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HOME  > Past issues  > 2022 March 9 - 15  > Unions stage day of action for a substantial wage hike
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2022 March 9 - 15 TOP3 [LABOR]

Unions stage day of action for a substantial wage hike

March 11, 2022

Union activists throughout Japan took part in a day of action, with rallies and strikes, on March 10 to pressure employers into implementing wage increases.

This action was called for by the National Confederation of Trade Unions (Zenroren) and the Joint Committee for the People’s Spring Struggle in reaction to employers’ negative responses they gave on the previous day to unions’ demands for a wage hike.

Activists of the Japan Federation of Medical Workers' Unions (Iroren) branch at a hospital in Tokyo’s Ota Ward went on strike in the early morning hours on the day.

At a rally during the walkout, Iroren branch head Sugiyama Kosuke pointed out that in a questionnaire survey conducted in the runup to this year’s spring wage talks, the largest number of respondents demanded a monthly wage hike of 40,000 yen. He said, “A huge wage hike is necessary to maintain quality medical services. Let us work hard to achieve this!”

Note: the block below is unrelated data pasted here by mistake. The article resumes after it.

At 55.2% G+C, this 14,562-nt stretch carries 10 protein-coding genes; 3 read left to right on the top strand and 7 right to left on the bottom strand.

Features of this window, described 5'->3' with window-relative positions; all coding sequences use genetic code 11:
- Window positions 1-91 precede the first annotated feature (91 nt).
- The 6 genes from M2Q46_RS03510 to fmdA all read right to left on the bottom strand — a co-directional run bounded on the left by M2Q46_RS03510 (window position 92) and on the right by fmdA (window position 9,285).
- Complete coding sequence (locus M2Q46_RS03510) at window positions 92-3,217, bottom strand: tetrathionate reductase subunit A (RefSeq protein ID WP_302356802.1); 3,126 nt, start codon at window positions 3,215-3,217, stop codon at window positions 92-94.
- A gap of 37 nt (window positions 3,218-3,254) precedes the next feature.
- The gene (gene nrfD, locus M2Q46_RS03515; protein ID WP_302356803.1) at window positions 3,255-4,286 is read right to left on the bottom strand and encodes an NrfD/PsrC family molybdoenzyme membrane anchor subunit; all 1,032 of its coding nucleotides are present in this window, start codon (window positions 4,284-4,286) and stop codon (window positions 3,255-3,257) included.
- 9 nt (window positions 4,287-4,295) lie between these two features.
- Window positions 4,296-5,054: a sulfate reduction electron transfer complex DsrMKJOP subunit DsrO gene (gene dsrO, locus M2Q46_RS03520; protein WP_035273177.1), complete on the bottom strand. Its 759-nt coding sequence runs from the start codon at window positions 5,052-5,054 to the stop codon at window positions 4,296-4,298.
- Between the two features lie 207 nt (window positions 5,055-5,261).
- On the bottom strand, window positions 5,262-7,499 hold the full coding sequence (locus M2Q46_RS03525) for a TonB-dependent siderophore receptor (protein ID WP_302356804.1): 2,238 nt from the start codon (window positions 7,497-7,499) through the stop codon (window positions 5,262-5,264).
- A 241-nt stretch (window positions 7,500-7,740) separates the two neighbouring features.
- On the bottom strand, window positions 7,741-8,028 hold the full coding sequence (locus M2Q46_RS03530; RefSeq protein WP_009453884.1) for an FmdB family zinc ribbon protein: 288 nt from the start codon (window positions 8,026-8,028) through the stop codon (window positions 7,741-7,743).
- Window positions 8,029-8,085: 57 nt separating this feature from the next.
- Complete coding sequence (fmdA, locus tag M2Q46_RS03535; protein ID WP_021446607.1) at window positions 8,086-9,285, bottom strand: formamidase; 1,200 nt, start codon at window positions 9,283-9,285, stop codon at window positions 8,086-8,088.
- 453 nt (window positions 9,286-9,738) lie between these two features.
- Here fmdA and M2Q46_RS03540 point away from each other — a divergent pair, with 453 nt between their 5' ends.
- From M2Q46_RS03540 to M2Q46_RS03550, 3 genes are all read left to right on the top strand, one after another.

Iroren President Sasaki Etsuko in her solidarity speech stressed that pushed by medical workers’ efforts, the government launched a program that helps increase wages of medical and care workers. Sasaki said that it is important for the union to press employers to utilize the program and offer higher wages to workers.

Calling for a substantial wage hike and additional staff, members of the National Union of Welfare and Childcare Workers (Fukushi-hoikuro) staged strikes, street campaigns, and other actions nationwide.

In Kyoto, Fukushi-hoikuro union members took to the streets near the Kyoto prefectural government office building to increase public support for their demands for better working conditions.

Using a microphone, Fukushi-hoikuro Kyoto local head Tsuchida Shoichi said that the COVID-19 pandemic again highlighted the importance of care workers’ role as essential workers. He went on to say that these workers are forced to work for low wages, and appealed for a substantial wage hike to create a work environment where care workers can work without financial anxieties.

Furthermore, Tsuchida pointed out that the reason why care workers have low wages is that in Japan, childcare and nursing-care have long been considered as part of housework done by women and thus the social importance of these jobs has not been recognized. He said that from the viewpoint of gender equality, the improvement of care workers’ wages and other working conditions is vital.

Union activists in turn made speeches.

One activist said, “Many nursing-care and childcare facilities are experiencing chronic labor shortages. During the pandemic, the situation became more serious.” The other activist said, “The government plans to introduce a measure to increase care workers’ monthly wages by 9,000 yen. However, a 9,000-yen pay hike is totally insufficient to increase our wage level to the same level as other industry workers.”

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